ther will least affect their fibrous roots and leaves Subsequent experience has fully sustained the by evaporation. This is in perfect accordance idea thus suggested. Of nearly 200 trees trans- with the practice of the best gardeners; and it has planted lately at my present residence, not one was been laid down as the most judicious mode founded removed till late in the spring-all after the sap had on experience. As the apple tree and the common begun to flow, and many after the leaves, had at- locust are both very tenacious of life, they may tained a considerable size. Of these scarcely any both be propagated when kept moist, with great are dead, and without exception were such as were facility, at almost any season, by cuttings of the taken up earliest in the season, and in the most roots, or by suckers, which are often thrown up in backward state. The same has been found the great numbers around the trunks ; but if our corcase with evergreens. Pines, and other trees of the respondent were to attempt to cultivate the walnut, same family, when transplanted in winter, have and many other trees, by his mode of transplanting, rarely done well; whereas those set out late in the we think he would be sorely disappointed. Tis spring, have been found to contend successfully true, we believe, as he intimates, that the mildness
of the climate in the Southern States has a strong rinos" belong” to what he is pleased to call a tendency to accelerate the propagation of trees; for," family of Vermont Merinos,"_" the most comit appears that, in the north of France, and in cold mon one claiming purity of blood, with heavy carcountries generally, some trees do not readily bud cases, and heavy medium quality, and rather un. nor graft by any mode; but, in the south of France, even fleeces," he leads his readers to a wrong con. and north of Italy, they may be budded or grafted clusion. My American Merinos were selected by different modes, with success.
mostly from Hocks out of the State, and the best We have so little experience individually in that could be found, though no better than can be Southern agriculture, that we are unprepared to give found here. The best American Merinos are any but a general opinion on the subject of trans- somewhat alike-very much alike--and for this planting, and shall therefore be quite obliged if reason, I supposed mine were like Col. R.’s, not Mr. Mott will continue his experiments, extending meaning to disparage his in the least. Yet I am them to the different kinds of trees grown in his free to acknowledge, that I have nothing in this climate, and inform us of the results. With the last named race that will for a moment compare adincreased culture of fruits, and a more prevailing vantageously with the Rambouillets. If Col. Ran. disposition to beautify and adorn the country, the dall has, I shall heartily rejoice in his good fortune. subject of transplanting is becoming of increased I have the opinion, however, that neither he nor importance to our Southern friends, and it would any other flock-master in the country can rejoice in certainly be a great desideratum to know the best so good fortune as this at present, and that nothing time of the year to perform the operation. can be shown equal to the Rambouillets, of the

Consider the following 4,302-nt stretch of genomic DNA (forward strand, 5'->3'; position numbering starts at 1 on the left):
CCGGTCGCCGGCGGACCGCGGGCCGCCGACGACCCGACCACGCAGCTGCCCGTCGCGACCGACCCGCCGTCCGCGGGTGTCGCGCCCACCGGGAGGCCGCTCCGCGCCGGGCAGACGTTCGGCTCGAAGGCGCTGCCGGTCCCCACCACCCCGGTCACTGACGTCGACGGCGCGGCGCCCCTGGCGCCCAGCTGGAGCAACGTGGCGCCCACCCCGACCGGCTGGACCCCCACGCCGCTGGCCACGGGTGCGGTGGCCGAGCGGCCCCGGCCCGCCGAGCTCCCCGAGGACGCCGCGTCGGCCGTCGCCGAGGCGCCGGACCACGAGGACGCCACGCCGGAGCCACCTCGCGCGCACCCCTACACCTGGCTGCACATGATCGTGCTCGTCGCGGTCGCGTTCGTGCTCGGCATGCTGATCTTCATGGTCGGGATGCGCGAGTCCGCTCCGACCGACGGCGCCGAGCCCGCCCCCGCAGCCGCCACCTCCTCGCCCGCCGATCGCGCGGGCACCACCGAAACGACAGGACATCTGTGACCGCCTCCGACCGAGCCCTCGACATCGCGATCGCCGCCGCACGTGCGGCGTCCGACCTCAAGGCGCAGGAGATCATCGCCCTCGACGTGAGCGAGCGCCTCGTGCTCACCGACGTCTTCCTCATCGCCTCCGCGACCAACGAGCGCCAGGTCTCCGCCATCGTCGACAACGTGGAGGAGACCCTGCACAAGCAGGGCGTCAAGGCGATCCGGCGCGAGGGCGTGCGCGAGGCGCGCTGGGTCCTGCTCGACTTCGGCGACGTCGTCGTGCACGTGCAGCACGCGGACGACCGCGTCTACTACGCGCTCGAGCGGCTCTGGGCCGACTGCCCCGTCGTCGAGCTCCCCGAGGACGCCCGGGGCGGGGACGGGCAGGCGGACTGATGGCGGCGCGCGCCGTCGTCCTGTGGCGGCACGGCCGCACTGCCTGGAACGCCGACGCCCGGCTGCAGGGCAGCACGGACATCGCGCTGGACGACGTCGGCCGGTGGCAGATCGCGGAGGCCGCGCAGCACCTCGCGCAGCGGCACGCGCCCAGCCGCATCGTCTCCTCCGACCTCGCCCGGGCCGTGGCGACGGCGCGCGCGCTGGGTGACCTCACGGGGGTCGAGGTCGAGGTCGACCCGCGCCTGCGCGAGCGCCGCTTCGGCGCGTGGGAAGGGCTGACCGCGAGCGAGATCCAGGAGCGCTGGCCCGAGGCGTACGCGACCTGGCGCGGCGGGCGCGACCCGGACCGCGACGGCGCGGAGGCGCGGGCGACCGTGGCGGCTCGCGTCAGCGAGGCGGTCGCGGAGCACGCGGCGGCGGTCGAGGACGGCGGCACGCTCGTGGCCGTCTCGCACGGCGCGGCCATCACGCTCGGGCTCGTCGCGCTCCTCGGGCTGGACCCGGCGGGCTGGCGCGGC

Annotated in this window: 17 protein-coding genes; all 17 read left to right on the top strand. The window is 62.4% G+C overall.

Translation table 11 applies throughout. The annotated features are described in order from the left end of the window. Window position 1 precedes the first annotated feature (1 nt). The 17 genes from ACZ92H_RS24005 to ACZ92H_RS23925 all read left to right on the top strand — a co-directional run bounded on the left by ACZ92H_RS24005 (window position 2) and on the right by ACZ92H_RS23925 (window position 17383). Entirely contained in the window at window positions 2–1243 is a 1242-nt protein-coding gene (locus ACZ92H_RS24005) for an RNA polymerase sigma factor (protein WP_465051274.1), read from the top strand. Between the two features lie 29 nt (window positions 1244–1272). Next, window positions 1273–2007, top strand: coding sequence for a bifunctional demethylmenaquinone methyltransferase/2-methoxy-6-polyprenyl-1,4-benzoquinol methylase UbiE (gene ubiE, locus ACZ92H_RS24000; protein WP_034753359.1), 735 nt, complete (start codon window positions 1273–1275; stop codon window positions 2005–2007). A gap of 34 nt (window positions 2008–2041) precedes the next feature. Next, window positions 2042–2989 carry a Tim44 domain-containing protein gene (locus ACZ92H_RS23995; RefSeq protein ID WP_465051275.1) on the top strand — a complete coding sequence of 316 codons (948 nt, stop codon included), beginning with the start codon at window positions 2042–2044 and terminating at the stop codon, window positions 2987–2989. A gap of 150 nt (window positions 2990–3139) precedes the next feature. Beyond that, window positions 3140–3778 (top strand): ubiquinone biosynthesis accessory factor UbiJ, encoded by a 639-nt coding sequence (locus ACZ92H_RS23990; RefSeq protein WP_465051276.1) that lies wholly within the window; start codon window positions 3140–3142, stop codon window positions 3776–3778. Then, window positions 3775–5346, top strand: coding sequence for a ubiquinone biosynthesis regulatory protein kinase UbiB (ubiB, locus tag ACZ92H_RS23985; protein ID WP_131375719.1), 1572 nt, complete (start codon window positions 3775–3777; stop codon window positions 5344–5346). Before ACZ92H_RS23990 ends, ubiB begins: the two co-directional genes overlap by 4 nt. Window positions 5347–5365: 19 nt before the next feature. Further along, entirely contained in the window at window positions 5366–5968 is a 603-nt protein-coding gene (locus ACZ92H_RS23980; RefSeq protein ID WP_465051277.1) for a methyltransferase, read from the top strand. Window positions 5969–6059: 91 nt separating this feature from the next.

pure Merino race, until another importation is made RAMBOUILLET MERINOS.
from the Royal Flock in France. And so well is I have but a few words to say in reply to your that more than one importation will be made within
the country convinced of this, that I am persuaded anonymous correspondent, “ L.” I intend to send my fleeces from the Rambouillet flock, to Mr.! a year from this date. "Meantime I must decline for Samuel Lawrence, Middlesex Mills, Lowell, Mass.; the future all controversy and all challenges on and if any friend of his will keep back the
L. G. BINGHAM. coarsest fleeces of his flock, and send an equal num